Sunday, January 10, 2010

A wet life...

Today I preached while standing in a kid’s swimming pool for Baptism of our Lord. I had originally planned to take off my shoes and Huck Finn-up my trouser legs to stand in ankle-deep water (complete with alb and chasuble), but cold weather and close proximity to live electrical outlets prevailed. Nevertheless, the pool was a good visual aid in getting us to think about living wet.

When I was a kid playing in the yard with a hose, or in a pool not unlike this one, my mom had a rule—“Mom does not get wet.” Now that my sister has kids of her own, she has the same rule, “Mom does not get wet.”

When Jesus gets baptized, he gets wet. He’s human enough to have Jordan River mud between his toes and droplets of water on his forehead.

Our bodies contain much water; some estimates suggest upwards of 80 percent. We need water to stay hydrated and healthy. We need to be wet.

The earth contains a finite amount of water molecules. No new ones are created; they just get recycled in the water cycle—evaporation, condensation, precipitation, etc. It’s fun to imagine the adventures that our water could have had.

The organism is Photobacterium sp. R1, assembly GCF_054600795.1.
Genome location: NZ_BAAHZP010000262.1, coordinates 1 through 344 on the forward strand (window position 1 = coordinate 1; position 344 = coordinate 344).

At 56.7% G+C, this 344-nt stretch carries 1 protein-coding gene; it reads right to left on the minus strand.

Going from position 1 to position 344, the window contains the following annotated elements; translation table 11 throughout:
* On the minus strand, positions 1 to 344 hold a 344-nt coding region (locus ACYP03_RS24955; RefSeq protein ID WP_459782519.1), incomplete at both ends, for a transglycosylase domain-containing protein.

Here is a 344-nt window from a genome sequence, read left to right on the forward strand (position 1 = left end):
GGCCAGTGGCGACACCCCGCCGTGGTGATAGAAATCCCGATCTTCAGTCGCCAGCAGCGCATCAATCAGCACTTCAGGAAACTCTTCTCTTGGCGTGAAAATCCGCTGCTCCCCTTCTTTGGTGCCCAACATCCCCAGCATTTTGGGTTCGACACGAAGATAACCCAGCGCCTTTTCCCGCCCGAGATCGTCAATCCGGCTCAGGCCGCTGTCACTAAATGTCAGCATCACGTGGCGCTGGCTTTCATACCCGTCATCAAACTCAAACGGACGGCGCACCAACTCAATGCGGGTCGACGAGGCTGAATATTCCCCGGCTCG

However, as Christian people, our waters are storied waters (to borrow a phrase from Daniel Erlander). God enters our human story (incarnation; word made flesh; Christmas) and our human story becomes part of God’s story. We remember water stories: The ruach of God over the waters at creation. The cleansing waters of the flood. God leads the people to freedom from oppression as the waters of the Exodus part. Hagar drinks from the well. Naaman washes leprosy. On the cross, Jesus says “I thirst.”

Martin Luther suggested that when you wash, you remember your baptism. As we remember our baptism, we remember what God has done in our life. “Child of God, you are sealed with the Holy Spirit and marked with the cross of Christ forever.” Our story changes; we are named and claimed as God’s beloved child. We are connected with a much greater story. We live a wet life.

Baptism is more than a one-time-deal. “Let’s take the kid to the pastor and get it done.” Baptism is a process. It’s a public recognition of what God has already been doing. God has loved you since before you were conceived and will keep loving you until long after you die. Baptism is a sign of God’s love.

Living a wet life is more than keeping your kidneys hydrated. It’s more than standing in a kiddie pool or taking a shower. It’s living a life shaped by God’s love. It’s being God’s child. It’s remembering your baptism. Stay wet.

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